Should New Jersey Devils fans have confidence in Travis Green?

The New Jersey Devils changed head coaches with only 21 games remaining. Green has experience as the Vancouver Cancuk's former head coach but is that enough to inspire confidence from Devils fans?

Oct 3, 2021; Vancouver, British Columbia, CAN; Vancouver Canucks assistant coach Jason King and head
Oct 3, 2021; Vancouver, British Columbia, CAN; Vancouver Canucks assistant coach Jason King and head / Bob Frid-USA TODAY Sports

Was it too little too late? The New Jersey Devils fired head coach Lindy Ruff on Monday after a disappointing season so far but with only 21 games left. Travis Green was named interim head coach.

Any optimism was short-lived as Tuesday's game against the Florida Panthers followed all too familiar of a script. New Jersey found themselves down early and never recovered. Green surprisingly had rookie defenseman Simon Nemec watch from the press box.

Nemec was one of the few bright spots of the season, so Green’s decision wasn’t well-received by fans. The Devils would go on to lose 5-3.

Let’s focus on Travis Green specifically. Should Devils fans feel any more optimistic with him behind the bench? Replacement head coaches who came on mid-season have had a good amount of success this NHL season.

The New Jersey Devils have a new person leading the way with Travis Green

Chris Knoblauch of the Edmonton Oilers is the greatest success story but it’s unfair to think Green would have the same type of effect on New Jersey, especially with so little time remaining.

On Tuesday’s broadcast, it was mentioned multiple times that Green has prior head coaching experience with the Vancouver Canucks from 2017 until 2022 when he was fired 25 games into the 2021-2022 season.

His record was 133-147-34 in 314 games with one playoff appearance. That appearance was during the 2019-2020 NHL playoffs went the Canucks went to the second round in the NHL playoff bubble.

It is worth noting that at the time the season had been suspended, the Canucks were 4th in the Pacific Division.

Green was there a weird time in Vancouver’s history. Faces of the franchises Henrik and Daniel Sedin both retired at the end of the 2017-2018 season.

The team had tried to make the most of the Sedins’ last years before pivoting toward a rebuild at the 2017 trade deadline. That decision was made by then-General Manager Jim Benning, who would hire Green that offseason and remain in Vancouver until both he and Green were fired.

The Canucks never made the push to be a rebuilding team with Green at the helm, always remaining just competitive enough during their “transition” to the post-Sedin era.

That 2020 playoff run was a fluke-like mirage that perhaps led Vancouver management to believe their “retool” was working and eventually Green’s Canucks would break through. The shortened 2019-2020 season was the Canucks only year with a better than .500 record under Green.

Green worked on the Devils power play as a member of Lindy Ruff’s staff. New Jersey’s power play got off to an amazing start but began to falter around the same time Jack Hughes hit the injury list for the first time this season.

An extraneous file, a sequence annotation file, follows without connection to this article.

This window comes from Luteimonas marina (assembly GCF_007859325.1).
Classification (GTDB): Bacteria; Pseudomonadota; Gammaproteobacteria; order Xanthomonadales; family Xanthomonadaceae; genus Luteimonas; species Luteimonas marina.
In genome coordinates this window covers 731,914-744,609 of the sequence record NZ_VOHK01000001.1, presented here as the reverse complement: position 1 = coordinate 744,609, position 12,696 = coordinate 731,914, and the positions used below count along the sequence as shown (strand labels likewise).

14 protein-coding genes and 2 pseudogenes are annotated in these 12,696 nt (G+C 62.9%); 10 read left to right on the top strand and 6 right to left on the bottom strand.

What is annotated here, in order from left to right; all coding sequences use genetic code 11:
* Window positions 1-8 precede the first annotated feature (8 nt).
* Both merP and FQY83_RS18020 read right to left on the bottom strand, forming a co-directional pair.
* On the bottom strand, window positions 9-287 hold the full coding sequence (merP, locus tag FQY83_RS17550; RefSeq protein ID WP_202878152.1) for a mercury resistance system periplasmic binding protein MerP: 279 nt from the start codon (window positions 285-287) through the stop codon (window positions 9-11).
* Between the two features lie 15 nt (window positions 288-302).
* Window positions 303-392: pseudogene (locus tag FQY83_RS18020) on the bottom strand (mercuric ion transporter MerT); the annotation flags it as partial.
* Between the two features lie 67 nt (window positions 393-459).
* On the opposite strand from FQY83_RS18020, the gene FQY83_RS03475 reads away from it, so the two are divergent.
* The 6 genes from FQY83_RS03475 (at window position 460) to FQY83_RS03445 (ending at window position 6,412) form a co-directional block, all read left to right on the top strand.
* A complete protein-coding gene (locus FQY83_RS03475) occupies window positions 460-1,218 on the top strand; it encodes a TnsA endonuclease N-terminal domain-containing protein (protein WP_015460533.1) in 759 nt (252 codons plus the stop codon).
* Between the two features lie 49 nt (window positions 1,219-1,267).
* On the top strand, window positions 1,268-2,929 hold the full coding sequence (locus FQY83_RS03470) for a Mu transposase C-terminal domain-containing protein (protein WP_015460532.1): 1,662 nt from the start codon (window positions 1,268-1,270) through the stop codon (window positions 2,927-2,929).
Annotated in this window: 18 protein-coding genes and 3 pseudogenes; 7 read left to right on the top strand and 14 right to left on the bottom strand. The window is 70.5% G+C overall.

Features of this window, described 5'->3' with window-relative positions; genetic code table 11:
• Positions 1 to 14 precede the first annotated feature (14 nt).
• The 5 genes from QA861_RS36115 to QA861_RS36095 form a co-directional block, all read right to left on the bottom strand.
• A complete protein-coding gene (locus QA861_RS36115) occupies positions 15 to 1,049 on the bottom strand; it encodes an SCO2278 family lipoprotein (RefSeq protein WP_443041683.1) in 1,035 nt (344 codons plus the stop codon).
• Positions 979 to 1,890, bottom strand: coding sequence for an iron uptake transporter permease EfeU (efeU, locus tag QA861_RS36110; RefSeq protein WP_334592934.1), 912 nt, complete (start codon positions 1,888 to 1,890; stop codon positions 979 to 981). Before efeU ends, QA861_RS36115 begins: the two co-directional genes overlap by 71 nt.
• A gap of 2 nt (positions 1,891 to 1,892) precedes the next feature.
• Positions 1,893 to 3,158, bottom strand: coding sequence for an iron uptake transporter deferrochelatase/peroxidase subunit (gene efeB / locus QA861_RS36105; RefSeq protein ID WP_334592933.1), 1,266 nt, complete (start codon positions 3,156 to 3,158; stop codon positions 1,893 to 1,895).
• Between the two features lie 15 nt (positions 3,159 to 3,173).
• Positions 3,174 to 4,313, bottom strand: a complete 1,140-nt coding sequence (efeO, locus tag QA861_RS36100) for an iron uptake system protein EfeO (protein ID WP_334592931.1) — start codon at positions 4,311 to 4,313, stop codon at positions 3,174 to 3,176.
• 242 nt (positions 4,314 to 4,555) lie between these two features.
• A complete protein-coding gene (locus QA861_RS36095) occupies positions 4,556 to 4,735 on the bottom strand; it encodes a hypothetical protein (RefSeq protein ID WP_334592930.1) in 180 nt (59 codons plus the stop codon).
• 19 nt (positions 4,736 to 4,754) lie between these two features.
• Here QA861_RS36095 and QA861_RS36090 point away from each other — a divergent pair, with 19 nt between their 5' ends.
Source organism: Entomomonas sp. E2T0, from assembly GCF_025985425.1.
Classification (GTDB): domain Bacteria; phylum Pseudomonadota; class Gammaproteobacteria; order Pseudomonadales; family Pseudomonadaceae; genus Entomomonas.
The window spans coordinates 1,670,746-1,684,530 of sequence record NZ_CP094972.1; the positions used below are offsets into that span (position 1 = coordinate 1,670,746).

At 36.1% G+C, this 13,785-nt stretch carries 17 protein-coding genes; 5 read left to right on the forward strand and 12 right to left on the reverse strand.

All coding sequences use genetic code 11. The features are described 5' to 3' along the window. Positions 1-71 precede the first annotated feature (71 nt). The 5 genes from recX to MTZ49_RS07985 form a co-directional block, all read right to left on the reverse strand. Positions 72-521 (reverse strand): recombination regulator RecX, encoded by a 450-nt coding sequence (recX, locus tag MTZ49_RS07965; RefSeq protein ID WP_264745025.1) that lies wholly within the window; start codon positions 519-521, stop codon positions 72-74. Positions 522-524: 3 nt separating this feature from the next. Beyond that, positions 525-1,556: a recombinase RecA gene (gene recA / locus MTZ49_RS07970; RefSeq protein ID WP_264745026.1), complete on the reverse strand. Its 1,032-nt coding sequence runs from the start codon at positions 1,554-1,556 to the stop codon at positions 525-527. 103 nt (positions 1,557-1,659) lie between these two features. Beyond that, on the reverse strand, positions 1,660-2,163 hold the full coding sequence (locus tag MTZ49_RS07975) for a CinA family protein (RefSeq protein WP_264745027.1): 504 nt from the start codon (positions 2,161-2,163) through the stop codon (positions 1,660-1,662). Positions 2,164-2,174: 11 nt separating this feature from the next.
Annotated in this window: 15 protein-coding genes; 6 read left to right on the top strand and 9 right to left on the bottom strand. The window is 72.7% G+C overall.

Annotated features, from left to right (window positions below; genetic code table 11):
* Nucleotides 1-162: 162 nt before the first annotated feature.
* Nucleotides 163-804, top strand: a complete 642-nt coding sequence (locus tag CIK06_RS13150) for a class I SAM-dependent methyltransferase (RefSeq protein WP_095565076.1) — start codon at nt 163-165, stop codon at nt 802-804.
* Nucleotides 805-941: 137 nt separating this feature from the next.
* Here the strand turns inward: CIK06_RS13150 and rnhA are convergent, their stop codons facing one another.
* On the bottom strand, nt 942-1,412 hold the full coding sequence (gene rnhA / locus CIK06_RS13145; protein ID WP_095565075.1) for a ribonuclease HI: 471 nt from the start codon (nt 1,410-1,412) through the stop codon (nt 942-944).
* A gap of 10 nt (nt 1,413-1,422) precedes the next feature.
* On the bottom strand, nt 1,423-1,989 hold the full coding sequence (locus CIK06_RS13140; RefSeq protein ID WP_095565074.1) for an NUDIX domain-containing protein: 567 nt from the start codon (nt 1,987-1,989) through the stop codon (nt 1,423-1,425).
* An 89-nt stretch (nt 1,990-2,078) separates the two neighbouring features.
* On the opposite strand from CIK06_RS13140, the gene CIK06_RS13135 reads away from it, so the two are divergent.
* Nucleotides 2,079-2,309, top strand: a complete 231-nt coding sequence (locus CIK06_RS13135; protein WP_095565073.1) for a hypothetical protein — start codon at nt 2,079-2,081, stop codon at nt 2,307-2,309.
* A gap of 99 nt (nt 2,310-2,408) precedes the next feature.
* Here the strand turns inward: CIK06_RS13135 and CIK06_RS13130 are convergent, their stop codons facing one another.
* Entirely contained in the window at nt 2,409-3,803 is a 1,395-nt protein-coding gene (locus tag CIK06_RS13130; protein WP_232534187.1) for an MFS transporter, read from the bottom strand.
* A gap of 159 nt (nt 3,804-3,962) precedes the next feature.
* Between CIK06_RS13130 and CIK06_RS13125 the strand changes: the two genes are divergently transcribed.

Using power play percentage as the metric, we looked at how the Canucks did during Green’s tenure on the man advantage. Over the roughly four seasons Green was coach, the Canucks were 12th in power play percentage at 21.3%.

That was the result of extremes instead of consistency. The Cancuks pinged ponged between being a top ten power play in the league and a bottom ten team in the four “full” seasons Green coached (we left out the 2021-2022) season.

Their finishes from 2017-2018 to 2020-2021 were 9th, 22nd, 4th and 25th, respectively. Even with Vancouver being in a transitional period those are some hefty highs and lows.

Lindy Ruff had a plethora of NHL head coaching experience before proceeding to Green as New Jersey’s bench boss. Before Ruff was Alain Nassredinne, who had taken the interim title after John Hynes's firing.

Hynes spent over four seasons as the Devils head coach, but that was his first NHL head coaching job. Hynes only had AHL coaching experience before that.

To put it bluntly, Green has no real record of success that should make Devils fans think he can turn around the season. The fact he kept Vancouver mostly competitive in what should have been a rebuild should offer some encouragement.

Unlike former assistant coach Andrew Brunette, who was in Green’s position on Lindy Ruff’s staff last year, his regular season results aren’t there (Brunette had led the Florida Panthers to the 2021-2022 President's Trophy after being head coach a majority of the season).

It's worth noting Green’s pre-Devils head coaching resume is longer than Brunette’s was before joining the Nashville Predators.

Green might not be the savior the Devils want him to be. In all likelihood, he might just be a temporary placeholder until general manager Tom Fitzgerald can conduct a more extensive search as seasons end.

If Green can lead the Devils to the playoffs it would no doubt do a lot to take away the “interim” title he currently holds. If not, then all of this would be too little, too late.